To sell more, build fewer relationships

June 9, 2016 -  By

Relationship-sweet-spotThis may surprise you: You don’t need to build more relationships to have more success.

Many people will tell you “this is a relationship business,” and they’re right. But some people go too far, building relationships with every person in their community and every prospect they meet. You need to pull back and find your sweet spot.

You can either develop strong relationships, or you can develop a large quantity of relationships–but it’s hard to do both well. For example (see chart):

  1. If you focus on intimate relationships with too few people, you can “over pick the fruit” and run out of revenue opportunities.
  2. If you focus on many relationships that you shallowly develop, you may come across as disengaged.
  3. If you try to do both by building intimate relationships with many people, you’ll end up dropping balls and over stressing yourself, your organization and your clients.
  4. And, of course, if you build shallow relationships with too few people, you will miss many opportunities.

To sell more and grow your reputation and goodwill, you need to become choosey and find your relationship sweet spot. Here’s how you do it.

Avoid “red light” leads. You’ll lose margin and create havoc if you sell to and service prospects who aren’t a good fit. I call these “red lights.” Follow Shakespeare’s advice: “To thine own self be true.” This means know your company’s values and mission and build relationships with clients who match and support these. When “red light” prospects contact you, be polite and friendly and point them in the right direction—to a company who can better serve their needs.

Reassess upon visiting leads. Meeting a prospect in person is the second most important time (after the phone screen) to decide if this client is worth building a relationship with. You’re not committed to preparing a proposal for everyone you meet. When you realize a prospect is not a good fit, be polite and honest in explaining the job isn’t right for you. (I’ve gotten good referrals from “red lights” once they understood what we do.)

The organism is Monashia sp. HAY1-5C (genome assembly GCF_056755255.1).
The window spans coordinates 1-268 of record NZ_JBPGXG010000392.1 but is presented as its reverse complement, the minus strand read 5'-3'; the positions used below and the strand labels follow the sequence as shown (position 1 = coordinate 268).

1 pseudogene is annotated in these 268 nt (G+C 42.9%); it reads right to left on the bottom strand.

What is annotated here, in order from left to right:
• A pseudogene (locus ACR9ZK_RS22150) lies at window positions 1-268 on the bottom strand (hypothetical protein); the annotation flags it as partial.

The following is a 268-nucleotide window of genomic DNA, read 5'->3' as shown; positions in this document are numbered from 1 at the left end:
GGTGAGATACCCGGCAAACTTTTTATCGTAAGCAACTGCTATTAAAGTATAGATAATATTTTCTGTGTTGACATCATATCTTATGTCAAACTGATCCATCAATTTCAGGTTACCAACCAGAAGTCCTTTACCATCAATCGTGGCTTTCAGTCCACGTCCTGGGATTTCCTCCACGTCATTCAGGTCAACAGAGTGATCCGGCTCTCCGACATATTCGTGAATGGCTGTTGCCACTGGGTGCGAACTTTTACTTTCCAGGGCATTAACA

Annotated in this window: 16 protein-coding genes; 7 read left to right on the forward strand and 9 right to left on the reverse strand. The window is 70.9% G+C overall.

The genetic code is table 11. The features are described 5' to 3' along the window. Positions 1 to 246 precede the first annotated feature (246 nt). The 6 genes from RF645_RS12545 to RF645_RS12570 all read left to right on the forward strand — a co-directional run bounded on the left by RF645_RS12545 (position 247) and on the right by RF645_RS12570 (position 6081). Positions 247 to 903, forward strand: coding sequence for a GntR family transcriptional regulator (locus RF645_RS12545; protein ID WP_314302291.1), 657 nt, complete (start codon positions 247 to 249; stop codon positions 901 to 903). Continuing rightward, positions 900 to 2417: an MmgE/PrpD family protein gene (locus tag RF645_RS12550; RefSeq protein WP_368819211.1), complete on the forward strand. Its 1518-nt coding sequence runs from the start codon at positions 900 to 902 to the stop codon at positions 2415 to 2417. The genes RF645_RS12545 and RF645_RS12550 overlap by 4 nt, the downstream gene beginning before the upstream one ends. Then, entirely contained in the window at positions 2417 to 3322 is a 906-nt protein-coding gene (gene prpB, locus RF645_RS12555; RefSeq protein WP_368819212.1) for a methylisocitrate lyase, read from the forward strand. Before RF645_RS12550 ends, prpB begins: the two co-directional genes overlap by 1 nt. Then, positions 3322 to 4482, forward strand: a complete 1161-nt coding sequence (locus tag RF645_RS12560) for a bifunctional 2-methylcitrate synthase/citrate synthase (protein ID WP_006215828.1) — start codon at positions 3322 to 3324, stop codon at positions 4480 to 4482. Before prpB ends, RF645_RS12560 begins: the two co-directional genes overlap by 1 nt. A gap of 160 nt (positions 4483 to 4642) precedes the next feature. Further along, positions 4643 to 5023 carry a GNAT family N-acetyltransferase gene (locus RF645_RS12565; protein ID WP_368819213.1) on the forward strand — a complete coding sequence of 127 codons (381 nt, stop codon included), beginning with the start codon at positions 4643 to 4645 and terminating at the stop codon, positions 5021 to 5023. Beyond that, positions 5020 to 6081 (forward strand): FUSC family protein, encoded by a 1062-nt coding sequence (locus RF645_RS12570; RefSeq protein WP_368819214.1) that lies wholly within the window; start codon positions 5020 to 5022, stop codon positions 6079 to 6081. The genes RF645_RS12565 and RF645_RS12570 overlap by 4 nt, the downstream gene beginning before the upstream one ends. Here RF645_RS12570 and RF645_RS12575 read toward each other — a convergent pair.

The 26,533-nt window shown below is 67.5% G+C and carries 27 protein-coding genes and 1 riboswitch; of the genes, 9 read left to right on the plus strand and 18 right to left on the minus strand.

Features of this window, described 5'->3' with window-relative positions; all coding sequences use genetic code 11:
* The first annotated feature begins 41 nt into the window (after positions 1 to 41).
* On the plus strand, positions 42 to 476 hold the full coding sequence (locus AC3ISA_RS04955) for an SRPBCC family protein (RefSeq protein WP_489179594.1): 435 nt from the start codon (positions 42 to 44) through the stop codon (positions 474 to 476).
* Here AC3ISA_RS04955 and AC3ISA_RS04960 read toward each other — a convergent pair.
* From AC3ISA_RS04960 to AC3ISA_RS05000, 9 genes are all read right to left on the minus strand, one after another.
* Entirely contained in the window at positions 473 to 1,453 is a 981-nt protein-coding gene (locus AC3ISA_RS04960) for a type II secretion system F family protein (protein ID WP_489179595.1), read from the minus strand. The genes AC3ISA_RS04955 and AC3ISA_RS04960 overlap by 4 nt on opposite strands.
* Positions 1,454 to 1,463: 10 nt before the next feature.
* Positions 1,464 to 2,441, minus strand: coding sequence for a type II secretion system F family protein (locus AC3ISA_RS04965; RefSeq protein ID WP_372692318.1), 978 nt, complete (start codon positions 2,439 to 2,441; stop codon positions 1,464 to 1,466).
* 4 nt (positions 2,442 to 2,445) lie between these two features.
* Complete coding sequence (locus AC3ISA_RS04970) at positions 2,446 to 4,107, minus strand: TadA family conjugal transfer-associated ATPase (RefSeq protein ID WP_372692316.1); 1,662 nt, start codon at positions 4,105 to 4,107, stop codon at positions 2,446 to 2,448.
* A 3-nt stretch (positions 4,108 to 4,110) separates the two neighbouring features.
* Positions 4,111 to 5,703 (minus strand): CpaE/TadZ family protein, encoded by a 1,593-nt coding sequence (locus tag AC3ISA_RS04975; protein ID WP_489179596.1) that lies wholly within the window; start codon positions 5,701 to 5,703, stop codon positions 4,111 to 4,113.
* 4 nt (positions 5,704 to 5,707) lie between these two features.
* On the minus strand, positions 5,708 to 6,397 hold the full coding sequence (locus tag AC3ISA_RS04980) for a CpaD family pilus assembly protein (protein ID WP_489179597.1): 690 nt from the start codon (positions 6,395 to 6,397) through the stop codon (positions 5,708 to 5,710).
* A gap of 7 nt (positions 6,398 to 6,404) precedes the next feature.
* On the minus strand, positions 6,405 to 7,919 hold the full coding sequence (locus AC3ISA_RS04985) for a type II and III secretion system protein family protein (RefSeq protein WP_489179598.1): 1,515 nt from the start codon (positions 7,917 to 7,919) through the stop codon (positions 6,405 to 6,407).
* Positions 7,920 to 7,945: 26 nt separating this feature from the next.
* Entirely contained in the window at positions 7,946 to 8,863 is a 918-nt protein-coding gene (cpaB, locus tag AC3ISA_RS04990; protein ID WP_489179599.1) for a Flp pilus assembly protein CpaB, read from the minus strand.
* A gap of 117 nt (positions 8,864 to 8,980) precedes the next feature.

Cull ill-fitting clients. You have a few options if now is the time to get rid of clients that aren’t profitable, don’t respect you and don’t want what you’re focused on selling:

  • Raise their prices to your current rates;
  • Increase the scope of their contract (and thus, the cost) to match what’s required to do a good job; and
  • Show them the history of the hours their property has taken you, so you can explain the total cost needed to do the work required.

You also may have clients who are no longer in your geographic territory. Like a gangly tree, you need to prune these offshoots to make your tree healthier.

Start with integrity. Early in my career, I asked my father what made him so successful. I was expecting stories of extraordinary feats of relationship building. His simple answer shocked me with its simplicity: “Follow through on what you promise, and when you make a mistake, fix it.” There was nothing sexy about that answer, but it led me to my rule of thumb: “Lead with integrity, and follow through with consistency.” This mentality will drive your reputation and growth.

Build relationships on loyalty. It’s no secret credit card and airline companies try to figure out how to make their clients more loyal. But they have the question backward. The real question is: “How can they show more loyalty to their clients?” To nurture relationships with your ideal “green light” clients, dedicate part of your time and effort toward building and showing your loyalty to them. It can be as simple as you or a company leader walking your clients’ properties as if they were your own, taking care of items proactively and communicating to your clients what you’ve found, done and/or what you propose.

Where do you sit on the relationship sweet spot axis? Do you need to reduce the number of relationships you have or simply strengthen them? Focusing on your “green light” prospects and clients will speed the growth of your success.

Jeffrey Scott

About the Author:

Jeffrey Scott, MBA, author, specializes in growth and profit maximization in the Green Industry. His expertise is rooted in his personal success, growing his own company into a $10 million enterprise. Now, he facilitates the Leader’s Edge peer group for landscape business owners—members achieve a 27 percent profit increase in their first year. To learn more visit

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